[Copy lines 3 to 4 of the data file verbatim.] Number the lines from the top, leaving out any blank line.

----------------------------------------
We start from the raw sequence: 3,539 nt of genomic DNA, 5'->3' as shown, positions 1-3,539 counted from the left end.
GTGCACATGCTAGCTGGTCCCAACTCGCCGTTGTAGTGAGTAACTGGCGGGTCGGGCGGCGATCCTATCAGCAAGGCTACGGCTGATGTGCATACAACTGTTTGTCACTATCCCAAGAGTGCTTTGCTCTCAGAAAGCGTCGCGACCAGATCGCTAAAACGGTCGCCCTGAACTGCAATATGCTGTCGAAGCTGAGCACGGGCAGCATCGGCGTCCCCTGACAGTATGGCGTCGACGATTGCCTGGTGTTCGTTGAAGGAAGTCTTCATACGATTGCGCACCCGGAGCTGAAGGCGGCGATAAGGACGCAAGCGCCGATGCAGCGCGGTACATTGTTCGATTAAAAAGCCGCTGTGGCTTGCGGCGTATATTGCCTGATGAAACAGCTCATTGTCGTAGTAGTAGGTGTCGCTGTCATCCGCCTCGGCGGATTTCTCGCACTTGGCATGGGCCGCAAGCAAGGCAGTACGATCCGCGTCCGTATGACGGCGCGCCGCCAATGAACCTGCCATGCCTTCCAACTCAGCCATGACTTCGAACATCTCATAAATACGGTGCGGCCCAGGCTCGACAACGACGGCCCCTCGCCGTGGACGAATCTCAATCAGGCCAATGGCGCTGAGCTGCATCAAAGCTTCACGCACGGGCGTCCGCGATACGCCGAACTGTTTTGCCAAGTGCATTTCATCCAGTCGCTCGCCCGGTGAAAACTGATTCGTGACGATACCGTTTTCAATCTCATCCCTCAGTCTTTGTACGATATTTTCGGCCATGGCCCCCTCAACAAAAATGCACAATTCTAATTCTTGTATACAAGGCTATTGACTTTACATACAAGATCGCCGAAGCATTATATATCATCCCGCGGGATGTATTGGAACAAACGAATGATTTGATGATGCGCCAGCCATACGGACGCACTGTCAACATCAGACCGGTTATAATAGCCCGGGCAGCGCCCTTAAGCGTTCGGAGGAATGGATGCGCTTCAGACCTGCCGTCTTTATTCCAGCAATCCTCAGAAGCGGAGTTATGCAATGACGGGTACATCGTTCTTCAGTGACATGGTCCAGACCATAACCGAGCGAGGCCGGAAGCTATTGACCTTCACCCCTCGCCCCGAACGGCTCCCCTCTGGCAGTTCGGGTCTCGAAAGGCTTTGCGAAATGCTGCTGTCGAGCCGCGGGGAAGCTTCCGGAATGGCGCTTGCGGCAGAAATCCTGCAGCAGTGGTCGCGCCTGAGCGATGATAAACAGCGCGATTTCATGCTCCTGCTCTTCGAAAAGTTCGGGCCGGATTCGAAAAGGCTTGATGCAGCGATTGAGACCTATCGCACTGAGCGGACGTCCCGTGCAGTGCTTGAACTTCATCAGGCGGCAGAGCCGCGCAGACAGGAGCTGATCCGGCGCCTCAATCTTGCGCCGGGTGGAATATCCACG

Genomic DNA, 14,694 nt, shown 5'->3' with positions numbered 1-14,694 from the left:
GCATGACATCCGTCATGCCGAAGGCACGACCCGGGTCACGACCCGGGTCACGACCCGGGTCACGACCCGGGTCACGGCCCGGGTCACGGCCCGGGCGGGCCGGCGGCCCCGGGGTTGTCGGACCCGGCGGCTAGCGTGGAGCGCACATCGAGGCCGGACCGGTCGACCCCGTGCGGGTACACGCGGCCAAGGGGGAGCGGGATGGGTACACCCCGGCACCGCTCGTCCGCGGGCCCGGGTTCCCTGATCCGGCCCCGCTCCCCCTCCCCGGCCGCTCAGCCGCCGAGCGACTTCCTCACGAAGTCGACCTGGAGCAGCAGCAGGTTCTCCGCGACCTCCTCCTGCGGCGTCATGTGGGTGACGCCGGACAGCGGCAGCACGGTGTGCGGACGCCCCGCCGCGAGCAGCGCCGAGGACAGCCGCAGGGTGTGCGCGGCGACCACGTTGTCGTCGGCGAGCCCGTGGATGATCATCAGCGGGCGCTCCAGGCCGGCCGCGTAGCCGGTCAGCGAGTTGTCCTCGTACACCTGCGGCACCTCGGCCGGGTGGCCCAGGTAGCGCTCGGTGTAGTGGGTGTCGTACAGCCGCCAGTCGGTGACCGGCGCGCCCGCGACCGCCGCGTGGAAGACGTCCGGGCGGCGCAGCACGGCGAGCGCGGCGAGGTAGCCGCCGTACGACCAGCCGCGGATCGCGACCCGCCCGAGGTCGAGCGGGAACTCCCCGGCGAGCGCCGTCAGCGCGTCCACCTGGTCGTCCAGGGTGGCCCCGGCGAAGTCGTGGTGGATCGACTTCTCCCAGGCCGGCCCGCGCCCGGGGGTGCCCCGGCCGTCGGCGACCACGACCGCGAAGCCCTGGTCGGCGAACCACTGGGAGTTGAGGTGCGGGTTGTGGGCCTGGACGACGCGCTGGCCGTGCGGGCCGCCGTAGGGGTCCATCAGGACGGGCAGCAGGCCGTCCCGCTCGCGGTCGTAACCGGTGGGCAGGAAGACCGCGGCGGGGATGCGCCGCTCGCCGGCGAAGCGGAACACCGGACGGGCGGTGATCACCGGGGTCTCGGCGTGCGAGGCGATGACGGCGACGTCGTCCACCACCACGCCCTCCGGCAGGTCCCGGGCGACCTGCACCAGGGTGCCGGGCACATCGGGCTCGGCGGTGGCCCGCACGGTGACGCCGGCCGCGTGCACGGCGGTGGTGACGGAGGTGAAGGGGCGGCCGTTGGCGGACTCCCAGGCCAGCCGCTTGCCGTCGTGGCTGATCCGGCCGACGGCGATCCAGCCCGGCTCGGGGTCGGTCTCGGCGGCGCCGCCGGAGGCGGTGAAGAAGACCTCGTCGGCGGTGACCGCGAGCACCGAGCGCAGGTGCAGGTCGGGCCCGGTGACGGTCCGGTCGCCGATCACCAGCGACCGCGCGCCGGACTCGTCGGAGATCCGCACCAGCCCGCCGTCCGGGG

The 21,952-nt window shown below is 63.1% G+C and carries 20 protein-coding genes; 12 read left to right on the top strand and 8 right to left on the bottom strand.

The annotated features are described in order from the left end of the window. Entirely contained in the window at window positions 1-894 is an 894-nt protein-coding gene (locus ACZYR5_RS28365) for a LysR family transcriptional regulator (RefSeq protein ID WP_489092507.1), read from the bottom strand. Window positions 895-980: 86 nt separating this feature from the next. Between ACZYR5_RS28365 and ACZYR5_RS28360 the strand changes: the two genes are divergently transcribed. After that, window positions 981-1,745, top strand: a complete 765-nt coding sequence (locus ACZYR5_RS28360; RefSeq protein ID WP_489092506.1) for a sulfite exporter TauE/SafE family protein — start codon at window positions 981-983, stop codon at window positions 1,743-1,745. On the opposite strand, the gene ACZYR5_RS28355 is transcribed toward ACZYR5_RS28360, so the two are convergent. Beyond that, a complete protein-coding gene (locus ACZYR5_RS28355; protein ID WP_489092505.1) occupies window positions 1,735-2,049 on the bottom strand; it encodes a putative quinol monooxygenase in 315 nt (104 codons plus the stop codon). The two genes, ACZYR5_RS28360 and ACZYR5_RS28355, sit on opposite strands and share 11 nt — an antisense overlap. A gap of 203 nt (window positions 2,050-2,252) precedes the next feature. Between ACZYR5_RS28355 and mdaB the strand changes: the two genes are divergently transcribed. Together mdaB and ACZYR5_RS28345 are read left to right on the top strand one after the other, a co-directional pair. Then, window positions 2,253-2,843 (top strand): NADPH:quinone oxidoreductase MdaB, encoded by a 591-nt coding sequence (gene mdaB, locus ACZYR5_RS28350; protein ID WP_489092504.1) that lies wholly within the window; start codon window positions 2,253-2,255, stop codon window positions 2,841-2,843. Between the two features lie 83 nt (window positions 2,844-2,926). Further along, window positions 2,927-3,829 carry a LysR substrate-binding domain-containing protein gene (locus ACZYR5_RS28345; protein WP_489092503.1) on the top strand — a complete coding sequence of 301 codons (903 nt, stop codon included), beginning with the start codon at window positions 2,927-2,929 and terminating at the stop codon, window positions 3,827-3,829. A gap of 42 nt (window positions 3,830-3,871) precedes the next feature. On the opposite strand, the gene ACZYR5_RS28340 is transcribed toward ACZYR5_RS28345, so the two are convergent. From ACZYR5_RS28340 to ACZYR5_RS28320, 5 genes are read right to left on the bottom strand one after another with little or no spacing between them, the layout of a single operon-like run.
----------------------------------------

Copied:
Genomic DNA, 14,694 nt, shown 5'->3' with positions numbered 1-14,694 from the left:
GCATGACATCCGTCATGCCGAAGGCACGACCCGGGTCACGACCCGGGTCACGACCCGGGTCACGACCCGGGTCACGGCCCGGGTCACGGCCCGGGCGGGCCGGCGGCCCCGGGGTTGTCGGACCCGGCGGCTAGCGTGGAGCGCACATCGAGGCCGGACCGGTCGACCCCGTGCGGGTACACGCGGCCAAGGGGGAGCGGGATGGGTACACCCCGGCACCGCTCGTCCGCGGGCCCGGGTTCCCTGATCCGGCCCCGCTCCCCCTCCCCGGCCGCTCAGCCGCCGAGCGACTTCCTCACGAAGTCGACCTGGAGCAGCAGCAGGTTCTCCGCGACCTCCTCCTGCGGCGTCATGTGGGTGACGCCGGACAGCGGCAGCACGGTGTGCGGACGCCCCGCCGCGAGCAGCGCCGAGGACAGCCGCAGGGTGTGCGCGGCGACCACGTTGTCGTCGGCGAGCCCGTGGATGATCATCAGCGGGCGCTCCAGGCCGGCCGCGTAGCCGGTCAGCGAGTTGTCCTCGTACACCTGCGGCACCTCGGCCGGGTGGCCCAGGTAGCGCTCGGTGTAGTGGGTGTCGTACAGCCGCCAGTCGGTGACCGGCGCGCCCGCGACCGCCGCGTGGAAGACGTCCGGGCGGCGCAGCACGGCGAGCGCGGCGAGGTAGCCGCCGTACGACCAGCCGCGGATCGCGACCCGCCCGAGGTCGAGCGGGAACTCCCCGGCGAGCGCCGTCAGCGCGTCCACCTGGTCGTCCAGGGTGGCCCCGGCGAAGTCGTGGTGGATCGACTTCTCCCAGGCCGGCCCGCGCCCGGGGGTGCCCCGGCCGTCGGCGACCACGACCGCGAAGCCCTGGTCGGCGAACCACTGGGAGTTGAGGTGCGGGTTGTGGGCCTGGACGACGCGCTGGCCGTGCGGGCCGCCGTAGGGGTCCATCAGGACGGGCAGCAGGCCGTCCCGCTCGCGGTCGTAACCGGTGGGCAGGAAGACCGCGGCGGGGATGCGCCGCTCGCCGGCGAAGCGGAACACCGGACGGGCGGTGATCACCGGGGTCTCGGCGTGCGAGGCGATGACGGCGACGTCGTCCACCACCACGCCCTCCGGCAGGTCCCGGGCGACCTGCACCAGGGTGCCGGGCACATCGGGCTCGGCGGTGGCCCGCACGGTGACGCCGGCCGCGTGCACGGCGGTGGTGACGGAGGTGAAGGGGCGGCCGTTGGCGGACTCCCAGGCCAGCCGCTTGCCGTCGTGGCTGATCCGGCCGACGGCGATCCAGCCCGGCTCGGGGTCGGTCTCGGCGGCGCCGCCGGAGGCGGTGAAGAAGACCTCGTCGGCGGTGACCGCGAGCACCGAGCGCAGGTGCAGGTCGGGCCCGGTGACGGTCCGGTCGCCGATCACCAGCGACCGCGCGCCGGACTCGTCGGAGATCCGCACCAGCCCGCCGTCCGGGG